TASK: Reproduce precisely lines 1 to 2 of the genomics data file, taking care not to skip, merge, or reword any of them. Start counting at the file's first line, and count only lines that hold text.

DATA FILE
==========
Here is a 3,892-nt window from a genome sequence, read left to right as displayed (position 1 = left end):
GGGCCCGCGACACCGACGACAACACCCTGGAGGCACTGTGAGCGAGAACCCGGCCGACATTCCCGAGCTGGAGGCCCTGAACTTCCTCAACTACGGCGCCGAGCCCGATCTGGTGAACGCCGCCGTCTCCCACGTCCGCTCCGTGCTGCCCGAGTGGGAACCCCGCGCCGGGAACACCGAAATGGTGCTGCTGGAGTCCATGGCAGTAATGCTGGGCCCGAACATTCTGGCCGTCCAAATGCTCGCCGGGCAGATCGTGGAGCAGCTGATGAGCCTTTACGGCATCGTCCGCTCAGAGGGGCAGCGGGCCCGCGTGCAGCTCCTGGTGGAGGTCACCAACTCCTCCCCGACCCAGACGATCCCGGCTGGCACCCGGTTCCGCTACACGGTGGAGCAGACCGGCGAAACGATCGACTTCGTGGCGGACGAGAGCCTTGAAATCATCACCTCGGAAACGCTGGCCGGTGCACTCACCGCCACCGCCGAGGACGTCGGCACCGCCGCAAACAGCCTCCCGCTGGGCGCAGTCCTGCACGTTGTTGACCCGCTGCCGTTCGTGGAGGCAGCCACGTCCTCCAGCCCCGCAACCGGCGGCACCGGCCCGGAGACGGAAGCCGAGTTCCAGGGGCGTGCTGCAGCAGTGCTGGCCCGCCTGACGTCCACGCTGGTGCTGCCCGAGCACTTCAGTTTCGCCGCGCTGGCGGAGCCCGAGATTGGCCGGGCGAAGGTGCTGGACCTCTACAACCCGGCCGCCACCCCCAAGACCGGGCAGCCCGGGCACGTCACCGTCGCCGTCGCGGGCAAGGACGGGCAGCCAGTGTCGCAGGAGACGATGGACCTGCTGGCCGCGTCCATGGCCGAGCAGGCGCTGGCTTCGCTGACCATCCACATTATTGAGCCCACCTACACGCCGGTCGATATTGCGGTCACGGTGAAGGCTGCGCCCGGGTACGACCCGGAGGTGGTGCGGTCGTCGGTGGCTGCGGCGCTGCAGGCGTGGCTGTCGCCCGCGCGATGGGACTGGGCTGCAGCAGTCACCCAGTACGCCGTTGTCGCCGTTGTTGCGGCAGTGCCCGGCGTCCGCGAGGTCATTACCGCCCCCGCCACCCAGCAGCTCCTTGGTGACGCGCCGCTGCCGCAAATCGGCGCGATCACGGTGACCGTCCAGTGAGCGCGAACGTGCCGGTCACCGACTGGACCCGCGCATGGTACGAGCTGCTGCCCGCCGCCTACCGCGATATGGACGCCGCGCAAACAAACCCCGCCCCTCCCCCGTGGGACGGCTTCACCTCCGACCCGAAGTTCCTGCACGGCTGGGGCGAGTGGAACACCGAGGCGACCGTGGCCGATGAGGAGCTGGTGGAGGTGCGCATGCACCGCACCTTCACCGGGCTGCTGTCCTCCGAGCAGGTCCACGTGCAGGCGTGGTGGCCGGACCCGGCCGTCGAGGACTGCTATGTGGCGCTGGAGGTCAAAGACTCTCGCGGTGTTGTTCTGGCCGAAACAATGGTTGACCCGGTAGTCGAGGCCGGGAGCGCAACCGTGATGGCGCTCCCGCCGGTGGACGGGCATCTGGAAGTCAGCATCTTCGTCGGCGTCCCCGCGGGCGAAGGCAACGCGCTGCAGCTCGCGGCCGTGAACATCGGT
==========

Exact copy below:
Here is a 3,892-nt window from a genome sequence, read left to right as displayed (position 1 = left end):
GGGCCCGCGACACCGACGACAACACCCTGGAGGCACTGTGAGCGAGAACCCGGCCGACATTCCCGAGCTGGAGGCCCTGAACTTCCTCAACTACGGCGCCGAGCCCGATCTGGTGAACGCCGCCGTCTCCCACGTCCGCTCCGTGCTGCCCGAGTGGGAACCCCGCGCCGGGAACACCGAAATGGTGCTGCTGGAGTCCATGGCAGTAATGCTGGGCCCGAACATTCTGGCCGTCCAAATGCTCGCCGGGCAGATCGTGGAGCAGCTGATGAGCCTTTACGGCATCGTCCGCTCAGAGGGGCAGCGGGCCCGCGTGCAGCTCCTGGTGGAGGTCACCAACTCCTCCCCGACCCAGACGATCCCGGCTGGCACCCGGTTCCGCTACACGGTGGAGCAGACCGGCGAAACGATCGACTTCGTGGCGGACGAGAGCCTTGAAATCATCACCTCGGAAACGCTGGCCGGTGCACTCACCGCCACCGCCGAGGACGTCGGCACCGCCGCAAACAGCCTCCCGCTGGGCGCAGTCCTGCACGTTGTTGACCCGCTGCCGTTCGTGGAGGCAGCCACGTCCTCCAGCCCCGCAACCGGCGGCACCGGCCCGGAGACGGAAGCCGAGTTCCAGGGGCGTGCTGCAGCAGTGCTGGCCCGCCTGACGTCCACGCTGGTGCTGCCCGAGCACTTCAGTTTCGCCGCGCTGGCGGAGCCCGAGATTGGCCGGGCGAAGGTGCTGGACCTCTACAACCCGGCCGCCACCCCCAAGACCGGGCAGCCCGGGCACGTCACCGTCGCCGTCGCGGGCAAGGACGGGCAGCCAGTGTCGCAGGAGACGATGGACCTGCTGGCCGCGTCCATGGCCGAGCAGGCGCTGGCTTCGCTGACCATCCACATTATTGAGCCCACCTACACGCCGGTCGATATTGCGGTCACGGTGAAGGCTGCGCCCGGGTACGACCCGGAGGTGGTGCGGTCGTCGGTGGCTGCGGCGCTGCAGGCGTGGCTGTCGCCCGCGCGATGGGACTGGGCTGCAGCAGTCACCCAGTACGCCGTTGTCGCCGTTGTTGCGGCAGTGCCCGGCGTCCGCGAGGTCATTACCGCCCCCGCCACCCAGCAGCTCCTTGGTGACGCGCCGCTGCCGCAAATCGGCGCGATCACGGTGACCGTCCAGTGAGCGCGAACGTGCCGGTCACCGACTGGACCCGCGCATGGTACGAGCTGCTGCCCGCCGCCTACCGCGATATGGACGCCGCGCAAACAAACCCCGCCCCTCCCCCGTGGGACGGCTTCACCTCCGACCCGAAGTTCCTGCACGGCTGGGGCGAGTGGAACACCGAGGCGACCGTGGCCGATGAGGAGCTGGTGGAGGTGCGCATGCACCGCACCTTCACCGGGCTGCTGTCCTCCGAGCAGGTCCACGTGCAGGCGTGGTGGCCGGACCCGGCCGTCGAGGACTGCTATGTGGCGCTGGAGGTCAAAGACTCTCGCGGTGTTGTTCTGGCCGAAACAATGGTTGACCCGGTAGTCGAGGCCGGGAGCGCAACCGTGATGGCGCTCCCGCCGGTGGACGGGCATCTGGAAGTCAGCATCTTCGTCGGCGTCCCCGCGGGCGAAGGCAACGCGCTGCAGCTCGCGGCCGTGAACATCGGT